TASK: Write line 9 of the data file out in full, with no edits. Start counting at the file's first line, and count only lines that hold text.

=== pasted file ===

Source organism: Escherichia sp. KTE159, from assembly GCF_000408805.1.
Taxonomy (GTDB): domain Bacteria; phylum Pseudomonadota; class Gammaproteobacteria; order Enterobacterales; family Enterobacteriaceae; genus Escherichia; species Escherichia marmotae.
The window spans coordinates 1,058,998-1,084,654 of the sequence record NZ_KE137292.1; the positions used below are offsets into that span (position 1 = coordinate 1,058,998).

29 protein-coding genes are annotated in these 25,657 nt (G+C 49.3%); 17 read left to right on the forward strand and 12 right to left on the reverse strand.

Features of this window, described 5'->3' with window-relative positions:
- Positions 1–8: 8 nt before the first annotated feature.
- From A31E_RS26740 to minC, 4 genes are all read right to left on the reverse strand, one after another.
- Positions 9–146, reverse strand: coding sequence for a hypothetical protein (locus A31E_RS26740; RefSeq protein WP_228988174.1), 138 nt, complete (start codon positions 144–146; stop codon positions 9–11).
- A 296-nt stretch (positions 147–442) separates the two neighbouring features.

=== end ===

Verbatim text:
- A 296-nt stretch (positions 147–442) separates the two neighbouring features.